Trust me, I’m a journalist!?

The journalists’ uncertain role in fading public trust

“Healthy skepticism is good for democracy,” and “trust is necessary for the well-functioning of the political system.” Such ambiguous arguments are often raised when the media, politicians and scholars express their concern about shrinking trust in public institutions. It is true that countries such as the U.S. face a steadily decline of trust – though we cannot find this trend all around the globe, e.g., not in Germany (Hooghe & Zmerli, 2011).

So, why are they concerned about it? Should we all be? And what is the media’s role?

Firstly, scholars and politicians are concerned because trust in institutions is understood as fundamental for democracy: it is the glue that binds individual citizens together to build a society and connect them to the institutions (Mishler & Rose, 2001). However, low voter turnout, protests and demonstrations, or the assignment of petitions, are manifestations of political dissatisfaction. Simultaneously, this kind of skepticism or dissatisfaction ignites democratic development and progress.

But how do we learn about all this?

It is the media that brings these developments and expressions of disaffection to the public. By means of their coverage, journalists contribute to a debate within the democratic society. It is their role to criticize and monitor. At the same time, political actors and their institutions are often portrayed with skepticism and cynicism. In short, media coverage is perceived as unfavorable for politics. Because of this, one might argue that news coverage triggers negative attitudes towards politics (Becker & Whitney, 1980).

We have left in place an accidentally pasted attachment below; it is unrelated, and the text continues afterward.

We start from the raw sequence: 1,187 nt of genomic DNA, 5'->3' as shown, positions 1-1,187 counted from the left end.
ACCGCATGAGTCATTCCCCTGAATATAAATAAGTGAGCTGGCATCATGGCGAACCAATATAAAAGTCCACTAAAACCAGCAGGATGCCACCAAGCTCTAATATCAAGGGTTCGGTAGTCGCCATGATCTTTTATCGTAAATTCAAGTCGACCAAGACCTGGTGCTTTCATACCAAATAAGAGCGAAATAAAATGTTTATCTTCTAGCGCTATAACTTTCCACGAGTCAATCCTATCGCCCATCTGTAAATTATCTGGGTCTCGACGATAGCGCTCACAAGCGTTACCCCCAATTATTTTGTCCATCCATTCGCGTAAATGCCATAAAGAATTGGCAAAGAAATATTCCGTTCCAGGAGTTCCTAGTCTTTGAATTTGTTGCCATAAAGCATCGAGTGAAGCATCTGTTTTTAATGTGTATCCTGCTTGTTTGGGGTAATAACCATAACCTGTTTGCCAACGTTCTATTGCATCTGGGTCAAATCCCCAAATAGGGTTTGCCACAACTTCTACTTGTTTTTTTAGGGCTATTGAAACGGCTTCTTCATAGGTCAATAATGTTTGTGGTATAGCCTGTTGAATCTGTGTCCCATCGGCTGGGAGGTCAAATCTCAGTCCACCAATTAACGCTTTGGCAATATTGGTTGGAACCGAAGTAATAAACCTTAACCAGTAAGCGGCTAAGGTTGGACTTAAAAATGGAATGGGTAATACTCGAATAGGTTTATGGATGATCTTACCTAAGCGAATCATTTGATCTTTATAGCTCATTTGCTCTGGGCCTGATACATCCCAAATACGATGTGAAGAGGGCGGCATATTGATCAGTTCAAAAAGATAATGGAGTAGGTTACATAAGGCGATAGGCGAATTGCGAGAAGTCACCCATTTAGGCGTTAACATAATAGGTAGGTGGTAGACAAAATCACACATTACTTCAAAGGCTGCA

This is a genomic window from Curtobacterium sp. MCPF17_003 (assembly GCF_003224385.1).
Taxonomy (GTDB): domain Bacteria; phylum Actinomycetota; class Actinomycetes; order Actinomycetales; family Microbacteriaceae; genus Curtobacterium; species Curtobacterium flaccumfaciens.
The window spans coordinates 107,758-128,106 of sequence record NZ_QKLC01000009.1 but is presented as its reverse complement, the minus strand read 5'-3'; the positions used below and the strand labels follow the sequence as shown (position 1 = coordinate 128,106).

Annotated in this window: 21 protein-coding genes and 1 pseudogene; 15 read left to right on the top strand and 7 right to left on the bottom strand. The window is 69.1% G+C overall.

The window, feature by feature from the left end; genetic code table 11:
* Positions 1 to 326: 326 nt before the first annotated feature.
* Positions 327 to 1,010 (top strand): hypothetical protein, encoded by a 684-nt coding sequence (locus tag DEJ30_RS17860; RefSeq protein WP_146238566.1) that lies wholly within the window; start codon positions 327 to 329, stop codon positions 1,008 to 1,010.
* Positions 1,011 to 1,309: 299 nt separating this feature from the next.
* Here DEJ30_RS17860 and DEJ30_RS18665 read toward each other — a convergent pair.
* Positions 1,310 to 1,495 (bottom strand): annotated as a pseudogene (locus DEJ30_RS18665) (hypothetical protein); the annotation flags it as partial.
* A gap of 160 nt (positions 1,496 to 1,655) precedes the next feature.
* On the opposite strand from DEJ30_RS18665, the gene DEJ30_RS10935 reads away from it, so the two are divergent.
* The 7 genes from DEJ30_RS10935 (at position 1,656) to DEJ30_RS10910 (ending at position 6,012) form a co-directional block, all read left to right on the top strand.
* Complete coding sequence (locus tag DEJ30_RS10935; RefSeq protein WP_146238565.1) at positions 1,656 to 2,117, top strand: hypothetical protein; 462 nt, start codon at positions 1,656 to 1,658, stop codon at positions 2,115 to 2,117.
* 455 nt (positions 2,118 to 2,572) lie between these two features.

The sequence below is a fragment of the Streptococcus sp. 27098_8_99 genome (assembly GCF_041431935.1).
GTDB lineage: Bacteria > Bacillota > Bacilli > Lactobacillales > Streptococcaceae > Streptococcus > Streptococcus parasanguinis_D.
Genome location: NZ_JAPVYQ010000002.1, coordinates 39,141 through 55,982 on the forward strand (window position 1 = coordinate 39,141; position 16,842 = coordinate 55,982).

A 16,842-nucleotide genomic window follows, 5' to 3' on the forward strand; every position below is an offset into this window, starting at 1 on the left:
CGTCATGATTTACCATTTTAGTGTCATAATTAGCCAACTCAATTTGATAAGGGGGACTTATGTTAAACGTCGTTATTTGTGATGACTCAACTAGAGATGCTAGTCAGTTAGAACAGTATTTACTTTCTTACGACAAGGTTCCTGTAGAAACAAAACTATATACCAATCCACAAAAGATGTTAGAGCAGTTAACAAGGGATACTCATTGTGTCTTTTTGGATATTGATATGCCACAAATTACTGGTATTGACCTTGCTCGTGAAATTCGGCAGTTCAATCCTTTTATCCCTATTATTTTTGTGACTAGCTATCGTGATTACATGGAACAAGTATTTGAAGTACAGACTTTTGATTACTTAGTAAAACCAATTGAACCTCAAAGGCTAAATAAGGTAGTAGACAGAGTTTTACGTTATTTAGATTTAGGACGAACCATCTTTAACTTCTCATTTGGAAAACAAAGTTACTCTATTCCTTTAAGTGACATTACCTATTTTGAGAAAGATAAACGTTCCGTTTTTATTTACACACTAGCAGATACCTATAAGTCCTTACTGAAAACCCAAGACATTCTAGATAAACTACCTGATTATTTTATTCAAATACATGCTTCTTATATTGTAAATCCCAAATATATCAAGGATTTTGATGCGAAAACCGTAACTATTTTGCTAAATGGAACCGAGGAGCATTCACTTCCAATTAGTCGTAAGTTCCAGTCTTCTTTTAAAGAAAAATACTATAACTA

If media coverage is partly held responsible for the loss of trust in public institutions, doesn’t it become crucial to focus on the media’s perspective? What role do journalists actually play in this context?

We know that trust is indeed important for what people do – or don’t do – in their everyday life. Trust influences how we interact and behave. In general, we base all our decisions on whether we trust or mistrust on previous experiences (Petermann, 2013). We know that journalists differ from the public in regard to their political trust-levels, depending on the national context (Hanitzsch & Berganza, 2014). Reasons for this discrepancy are traceable: journalists encounter political institutions on a regular basis; they share experiences with them and have relationships with politicians. Thus, the journalists’ lessons learned are different from those of the public.

Nevertheless, mutual trust or distrust is important to journalists – probably even in regard to professional norms and behavior. For instance, a study on Israeli journalists found that those reporters that are more trusting and perceive high audience trust identify themselves more with journalistic norms such as neutrality (Tsfati, 2004). Such an effect is also assumable for the politician-journalist relationship.

Thus, do journalists report differently when they trust or distrust public institutions and politicians?

Research on the journalists’ perspective on trust has often been neglected, so that we cannot give an accurate answer to this question yet. No matter if trust is good or bad for democracy, media are often held responsible for its decline. There is clearly the need to shed light on journalists’ trust and its connection to the production of news media coverage. This becomes especially important when assuming that negativity and cynicism in media coverage has a negative effect on the civic society.

About the author:

Nina Steindl is a research associate and PhD candidate in the Department of Communication Studies and Media Research at LMU Munich. For her PhD dissertation, she focuses on the issue of political trust and journalism in Germany.

Contact: nina.steindl@ifkw.lmu.de

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